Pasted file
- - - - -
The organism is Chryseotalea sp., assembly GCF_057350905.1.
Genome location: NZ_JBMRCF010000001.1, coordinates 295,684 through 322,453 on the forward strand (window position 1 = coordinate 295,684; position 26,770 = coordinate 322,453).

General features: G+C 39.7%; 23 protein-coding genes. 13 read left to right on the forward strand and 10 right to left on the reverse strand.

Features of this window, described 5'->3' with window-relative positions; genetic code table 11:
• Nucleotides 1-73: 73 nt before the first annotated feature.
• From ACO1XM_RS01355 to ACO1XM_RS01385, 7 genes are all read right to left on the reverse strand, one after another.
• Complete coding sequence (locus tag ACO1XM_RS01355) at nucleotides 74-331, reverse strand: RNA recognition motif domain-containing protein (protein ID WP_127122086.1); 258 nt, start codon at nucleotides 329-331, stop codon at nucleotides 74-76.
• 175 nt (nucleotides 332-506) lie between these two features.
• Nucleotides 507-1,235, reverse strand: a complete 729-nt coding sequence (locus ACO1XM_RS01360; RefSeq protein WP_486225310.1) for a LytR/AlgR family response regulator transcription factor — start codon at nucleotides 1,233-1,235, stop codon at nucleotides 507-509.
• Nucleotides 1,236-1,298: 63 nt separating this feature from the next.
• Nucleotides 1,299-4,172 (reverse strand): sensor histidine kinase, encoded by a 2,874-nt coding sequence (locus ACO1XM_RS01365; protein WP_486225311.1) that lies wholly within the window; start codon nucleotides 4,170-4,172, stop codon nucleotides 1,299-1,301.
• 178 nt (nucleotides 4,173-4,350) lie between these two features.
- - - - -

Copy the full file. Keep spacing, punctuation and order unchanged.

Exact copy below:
The organism is Chryseotalea sp., assembly GCF_057350905.1.
Genome location: NZ_JBMRCF010000001.1, coordinates 295,684 through 322,453 on the forward strand (window position 1 = coordinate 295,684; position 26,770 = coordinate 322,453).

General features: G+C 39.7%; 23 protein-coding genes. 13 read left to right on the forward strand and 10 right to left on the reverse strand.

Features of this window, described 5'->3' with window-relative positions; genetic code table 11:
• Nucleotides 1-73: 73 nt before the first annotated feature.
• From ACO1XM_RS01355 to ACO1XM_RS01385, 7 genes are all read right to left on the reverse strand, one after another.
• Complete coding sequence (locus tag ACO1XM_RS01355) at nucleotides 74-331, reverse strand: RNA recognition motif domain-containing protein (protein ID WP_127122086.1); 258 nt, start codon at nucleotides 329-331, stop codon at nucleotides 74-76.
• 175 nt (nucleotides 332-506) lie between these two features.
• Nucleotides 507-1,235, reverse strand: a complete 729-nt coding sequence (locus ACO1XM_RS01360; RefSeq protein WP_486225310.1) for a LytR/AlgR family response regulator transcription factor — start codon at nucleotides 1,233-1,235, stop codon at nucleotides 507-509.
• Nucleotides 1,236-1,298: 63 nt separating this feature from the next.
• Nucleotides 1,299-4,172 (reverse strand): sensor histidine kinase, encoded by a 2,874-nt coding sequence (locus ACO1XM_RS01365; protein WP_486225311.1) that lies wholly within the window; start codon nucleotides 4,170-4,172, stop codon nucleotides 1,299-1,301.
• 178 nt (nucleotides 4,173-4,350) lie between these two features.